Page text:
A German official has urged Iran to recognize the Baha’i as a religious community and for the rights of religious and ideological minorities to be respected.
German Federal Government Commissioner for Religious Freedom. Markus Grübel told the Catholic News Agency (KNA) on Friday [Jan. 15] that Christians, Jews, Zoroastrians, and in particular the Baha’I should be able to live their faith freely in Iran.
While Christians, Jews and Zoroastrians enjoy recognition to an extent, Iran’s clerical regime regards the Baha’I as heretics and bans them from government work and even university education.
Grübel made the statement on World Religion Day, established in 1950 as a day of action by the Baha’I National Spiritual Assembly of the United States and celebrated on the third Sunday in January.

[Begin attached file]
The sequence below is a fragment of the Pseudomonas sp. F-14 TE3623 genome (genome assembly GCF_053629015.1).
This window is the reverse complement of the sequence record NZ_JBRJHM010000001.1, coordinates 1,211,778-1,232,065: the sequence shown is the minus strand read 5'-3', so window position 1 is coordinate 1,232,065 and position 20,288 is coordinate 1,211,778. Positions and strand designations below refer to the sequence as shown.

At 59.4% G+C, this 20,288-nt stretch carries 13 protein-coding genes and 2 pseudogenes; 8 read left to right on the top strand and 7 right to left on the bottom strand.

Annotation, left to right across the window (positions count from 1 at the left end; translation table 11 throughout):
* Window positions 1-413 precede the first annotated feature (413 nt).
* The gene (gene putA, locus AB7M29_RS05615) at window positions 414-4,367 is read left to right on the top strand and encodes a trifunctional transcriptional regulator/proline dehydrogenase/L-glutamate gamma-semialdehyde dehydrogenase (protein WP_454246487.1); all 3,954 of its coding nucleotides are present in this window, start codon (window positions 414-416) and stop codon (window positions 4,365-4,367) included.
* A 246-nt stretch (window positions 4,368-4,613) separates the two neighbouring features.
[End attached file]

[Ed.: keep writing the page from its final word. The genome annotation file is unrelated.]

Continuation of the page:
Human rights organizations and United Nations bodies have repeatedly urged Iran to respect religious freedom, singling out the Baha’i as the most persecuted community. Iran denies the accusations and insists these matters are its internal business.
Muslims who convert to other religions are also treated harshly. “The criminalization of conversion, which threatens the death penalty, must be abolished,” Grübel said. He added that the Baha’i are exposed to systematic persecution and are not allowed to practice their beliefs in public. Many have been arbitrarily arrested and some have been tortured since the 1979 when the Islamic Republic was established.